When I was running a customer service workshop recently I was asked by a delegate if it was ok to touch a customer. Now clearly he didn’t mean in a ‘current news scandal’ kinda way but it was a question that, whilst I knew exactly what he meant, posed some debate among the group.
I am not a particularly tactile person but when I think back to my restaurant days, and actually even now when I’m in a service environment, I do / did touch customers on the arm when joking with them, sympathising with them or trying to calm them down (when we had made an #EpicFail). Or on the small of their backs if I want them to move safely away from a tray of drinks.
The team in my local curry house insist on shaking their customers hands on entering and leaving the restaurant. Although it felt a bit weird / false at first I have ‘embraced it’ and now actually feel a bit snubbed if I don’t have a hand offered to me. BUT, and I have discussed this at length with my other-half, we have concluded that if we walked into any other restaurant in town where this happened it would feel inappropriate! Bizarre!?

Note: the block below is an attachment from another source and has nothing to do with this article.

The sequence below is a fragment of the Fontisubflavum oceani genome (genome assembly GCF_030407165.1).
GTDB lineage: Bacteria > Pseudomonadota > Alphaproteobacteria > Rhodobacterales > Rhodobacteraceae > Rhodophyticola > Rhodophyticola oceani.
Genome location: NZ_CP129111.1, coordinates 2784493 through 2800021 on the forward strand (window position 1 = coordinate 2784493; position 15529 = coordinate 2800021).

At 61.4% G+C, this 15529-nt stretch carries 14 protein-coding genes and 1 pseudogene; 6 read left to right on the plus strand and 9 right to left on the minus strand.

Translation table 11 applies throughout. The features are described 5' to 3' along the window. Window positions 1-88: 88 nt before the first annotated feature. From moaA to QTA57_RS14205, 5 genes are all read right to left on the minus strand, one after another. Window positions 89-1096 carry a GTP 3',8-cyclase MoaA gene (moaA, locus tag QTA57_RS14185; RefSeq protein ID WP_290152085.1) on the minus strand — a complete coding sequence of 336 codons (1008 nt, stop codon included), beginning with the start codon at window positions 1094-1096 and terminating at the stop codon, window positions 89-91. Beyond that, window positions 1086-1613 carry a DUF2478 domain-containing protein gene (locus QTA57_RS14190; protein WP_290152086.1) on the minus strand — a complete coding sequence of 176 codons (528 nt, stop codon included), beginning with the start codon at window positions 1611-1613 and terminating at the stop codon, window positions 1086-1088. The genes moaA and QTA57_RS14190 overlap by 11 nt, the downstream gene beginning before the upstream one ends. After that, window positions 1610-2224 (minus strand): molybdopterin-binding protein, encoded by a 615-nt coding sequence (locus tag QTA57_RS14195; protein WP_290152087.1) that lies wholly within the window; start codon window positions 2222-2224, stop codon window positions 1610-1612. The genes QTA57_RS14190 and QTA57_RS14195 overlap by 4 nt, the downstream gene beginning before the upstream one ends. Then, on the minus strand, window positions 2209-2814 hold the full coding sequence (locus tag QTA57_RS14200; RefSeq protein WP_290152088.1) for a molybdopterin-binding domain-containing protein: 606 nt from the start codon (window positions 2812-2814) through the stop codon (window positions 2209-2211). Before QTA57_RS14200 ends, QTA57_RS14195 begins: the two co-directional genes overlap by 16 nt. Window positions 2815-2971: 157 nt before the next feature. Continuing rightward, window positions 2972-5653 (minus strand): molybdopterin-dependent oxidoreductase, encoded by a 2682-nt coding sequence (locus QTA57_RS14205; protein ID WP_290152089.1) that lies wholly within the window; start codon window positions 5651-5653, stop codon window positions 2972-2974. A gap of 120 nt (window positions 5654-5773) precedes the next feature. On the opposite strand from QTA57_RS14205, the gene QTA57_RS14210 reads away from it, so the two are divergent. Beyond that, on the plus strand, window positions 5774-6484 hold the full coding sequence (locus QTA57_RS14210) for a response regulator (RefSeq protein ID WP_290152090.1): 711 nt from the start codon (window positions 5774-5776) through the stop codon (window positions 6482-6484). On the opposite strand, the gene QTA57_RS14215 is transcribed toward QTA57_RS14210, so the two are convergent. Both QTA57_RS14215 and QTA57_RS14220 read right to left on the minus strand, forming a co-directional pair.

I don’t recall any customers recoiling from me when I ‘touched them’ but then I wonder if I did make some people feel uncomfortable. I guess the fine line is judging the appropriateness of making physical contact and having the self-awareness to assess if the customer is responding in a favourable way. But then here lies the crux of it: When many waiting staff are barley trained in basic customer service standards; how can we be sure that they are even self-aware enough to realise that they could be invading personal space never-mind, using to their advantage, the subtle nuances of unconscious body language?!